Hi, In my application we have around 5 screens for 1 functionality. In the first 4 screens the user will be entering the data and in the fifth screen we need to display the result basing on the inputs in the all the screens. We should not use sessions. So how to keep the first screen data when the user moves from first screen to second screen. and second screen data when the user moves to third from second. like this.. Since we should not use the sessions i would like to know where else i can store the data till the user comes to fifth screen.
hope i'm clear with my clarification.
Any help would be appreciated greatly.
Thanks in advance.
By saying that you cannot use sessions are you referring to both the servlet session object and say a ejb stateful session objects (If your using ejb)?
Yeah, this is a real pain about Servlets. You always end up junking up the session with stuff unrelated because the request just goes away.
Stateful session beans: You have to be careful using these in a webapp across page loads, because at any time the user could leave your site, leaving your bean reference tied to the Servlet engine's session and you have to wait until the session dies before you can safely call remove(). You can run out of beans real quick (depending on the back-end server implementation).
The other poster is right; you will probably have to use hidden fields to truley keep the stuff out of the session.
But, you could use some disciplined programming and put it in the session without being too filthy. You could create your own "transaction scoped" objects as such:
When hitting the first page, generate a transaction ID that is unique within the session. Any data you collect from that page is stored in a hashtable or other object in the session using that transaction ID as the session property. That key gets passed to subsequent pages and output as a hidden field. On these subsequent pages, when handling the request, just get the transaction ID, lookup your Hashtable (or whatever object it is), add the newly entered data, and continue. At the end, remove the transaction-scoped data from the session.
The only issue, then, is if the user aborts in the middle, and you cannot detect it. Obviously, for session timeout, you don't have to worry, but there may be other places on the site where you can know that the user has aborted a transaction and clear out any transaction-scoped data. With creative naming of your session attributes, you should be able to manage this.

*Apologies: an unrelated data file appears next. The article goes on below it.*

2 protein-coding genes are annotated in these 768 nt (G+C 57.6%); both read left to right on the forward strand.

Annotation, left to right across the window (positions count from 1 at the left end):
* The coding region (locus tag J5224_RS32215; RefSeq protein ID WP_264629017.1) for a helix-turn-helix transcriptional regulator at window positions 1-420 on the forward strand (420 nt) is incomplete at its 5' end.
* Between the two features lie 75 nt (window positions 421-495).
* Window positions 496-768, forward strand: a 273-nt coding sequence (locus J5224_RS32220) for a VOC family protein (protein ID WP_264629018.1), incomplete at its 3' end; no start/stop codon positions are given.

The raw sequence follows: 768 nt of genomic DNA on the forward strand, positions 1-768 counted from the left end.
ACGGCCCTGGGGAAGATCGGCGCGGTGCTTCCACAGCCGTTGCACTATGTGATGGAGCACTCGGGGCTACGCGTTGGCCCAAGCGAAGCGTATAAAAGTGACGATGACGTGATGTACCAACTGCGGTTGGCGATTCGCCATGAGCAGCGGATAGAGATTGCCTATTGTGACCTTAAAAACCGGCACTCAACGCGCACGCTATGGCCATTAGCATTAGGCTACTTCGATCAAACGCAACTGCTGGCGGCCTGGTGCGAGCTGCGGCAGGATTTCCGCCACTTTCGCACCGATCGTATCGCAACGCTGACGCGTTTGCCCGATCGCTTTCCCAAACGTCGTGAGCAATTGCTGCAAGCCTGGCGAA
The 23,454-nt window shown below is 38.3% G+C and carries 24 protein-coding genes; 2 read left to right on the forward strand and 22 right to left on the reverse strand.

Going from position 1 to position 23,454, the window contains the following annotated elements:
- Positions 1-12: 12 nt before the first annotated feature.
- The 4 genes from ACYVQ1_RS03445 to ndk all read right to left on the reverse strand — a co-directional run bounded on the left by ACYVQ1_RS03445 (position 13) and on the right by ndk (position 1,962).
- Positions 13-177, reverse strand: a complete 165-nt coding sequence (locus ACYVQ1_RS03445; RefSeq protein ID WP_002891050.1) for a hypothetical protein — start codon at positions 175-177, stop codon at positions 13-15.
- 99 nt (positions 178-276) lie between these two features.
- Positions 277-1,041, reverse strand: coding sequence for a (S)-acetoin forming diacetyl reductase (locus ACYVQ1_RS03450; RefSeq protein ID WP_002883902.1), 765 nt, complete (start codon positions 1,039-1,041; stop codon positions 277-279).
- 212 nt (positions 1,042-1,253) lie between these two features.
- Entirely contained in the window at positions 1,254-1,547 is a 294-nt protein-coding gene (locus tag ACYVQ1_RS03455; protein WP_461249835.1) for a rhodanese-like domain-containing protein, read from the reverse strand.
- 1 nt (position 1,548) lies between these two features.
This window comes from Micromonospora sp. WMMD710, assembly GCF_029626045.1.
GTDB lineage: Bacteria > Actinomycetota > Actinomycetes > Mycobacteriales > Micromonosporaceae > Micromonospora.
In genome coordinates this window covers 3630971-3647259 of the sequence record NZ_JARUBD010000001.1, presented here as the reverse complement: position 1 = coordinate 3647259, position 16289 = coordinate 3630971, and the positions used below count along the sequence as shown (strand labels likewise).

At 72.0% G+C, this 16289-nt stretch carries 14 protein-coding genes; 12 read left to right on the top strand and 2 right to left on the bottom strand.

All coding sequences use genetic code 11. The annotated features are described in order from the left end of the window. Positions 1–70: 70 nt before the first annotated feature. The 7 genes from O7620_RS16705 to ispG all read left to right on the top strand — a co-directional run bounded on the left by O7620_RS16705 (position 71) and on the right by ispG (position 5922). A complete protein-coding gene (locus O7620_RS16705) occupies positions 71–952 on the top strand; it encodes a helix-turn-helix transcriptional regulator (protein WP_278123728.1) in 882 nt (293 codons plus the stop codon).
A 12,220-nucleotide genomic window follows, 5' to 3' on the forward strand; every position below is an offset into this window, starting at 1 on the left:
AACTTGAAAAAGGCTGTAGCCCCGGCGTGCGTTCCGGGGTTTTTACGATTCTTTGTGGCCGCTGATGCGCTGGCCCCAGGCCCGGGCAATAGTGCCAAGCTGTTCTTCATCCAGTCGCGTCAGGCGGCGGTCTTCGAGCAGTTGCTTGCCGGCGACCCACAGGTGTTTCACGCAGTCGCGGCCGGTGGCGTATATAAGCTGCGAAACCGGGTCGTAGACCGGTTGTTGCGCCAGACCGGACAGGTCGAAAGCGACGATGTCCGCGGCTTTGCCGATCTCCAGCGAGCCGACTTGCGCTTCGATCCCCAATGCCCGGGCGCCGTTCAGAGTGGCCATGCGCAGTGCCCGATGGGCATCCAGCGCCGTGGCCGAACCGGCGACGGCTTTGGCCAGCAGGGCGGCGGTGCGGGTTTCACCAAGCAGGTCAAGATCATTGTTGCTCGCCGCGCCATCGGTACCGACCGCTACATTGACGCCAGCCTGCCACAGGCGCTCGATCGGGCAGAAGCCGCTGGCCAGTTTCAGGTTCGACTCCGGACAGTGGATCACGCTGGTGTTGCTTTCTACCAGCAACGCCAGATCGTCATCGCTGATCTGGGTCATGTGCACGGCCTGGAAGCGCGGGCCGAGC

I guess it's kindof a hack, but that's JSP and servlets (and web programming in general) for ya.
Why can't you use the session? It's simple, it works, it is what it is designed for. Use the session.
It is not always desirable to store data that is not technically session-scoped in the session. Session scope is the scope for the user's entire visit to the site. What he is talking about that is data that is scoped during 4 or 5 requests, and is not relevant to any other part of the site.
So, leaving non-session scoped data in the session can be anywhere from just messy to highly problematic. If you have a large site with many areas like this (sequences of forms), you have to make sure that your naming and code handles the cases when junky data is in the session. For example, if you have a field called "name" that is used in 3 different sequences, but has different meanings in each, you have to handle the case where that field is already in the session.
Anyway, it's just cleaner to put only session-scoped data in the session.
Can't agree Dave. Hidden fields result in larger, slower responses and can be a security risk.
<So, leaving non-session scoped data in the session can be anywhere from just messy to highly problematic.>
Just remove what you don't need
<For example, if you have a field called "name" that is used in 3 different sequences, but has different meanings in each, you have to handle the case where that field is already in the session>
Don't store Strings in the session. Store objects.
A String is an Object, and it still seems messy to store stuff in session scope that isn't session scoped.
It's the same reason you don't make all variables global, or why you don't make a global Hashtable that just holds all your variables in it. For the same reason a programming language has scopes to contain data and make it managable, Servlets have scopes as well. The problem in this case is that the scopes you have to choose from are limiting, and this particular case doesn't fit appropriately into any of the four scopes.
You say "Just remove what you don't need", but as you may know, in a web application, it can be difficult if not impossible to determine when data is no longer needed. YOu cannot tell the difference between a user pausing, having left the site, or opened a new window to do something else. So, for data stored in the session, you typically have to leave it there until the session expires.
"So, for data stored in the session, you typically have to leave it there until the session expires."
If you can put it into hidden fields without impacting performance etc. then that is a good way to go.
Otherwise use the session.
There are no _better_ choices than that for the problem that you have described.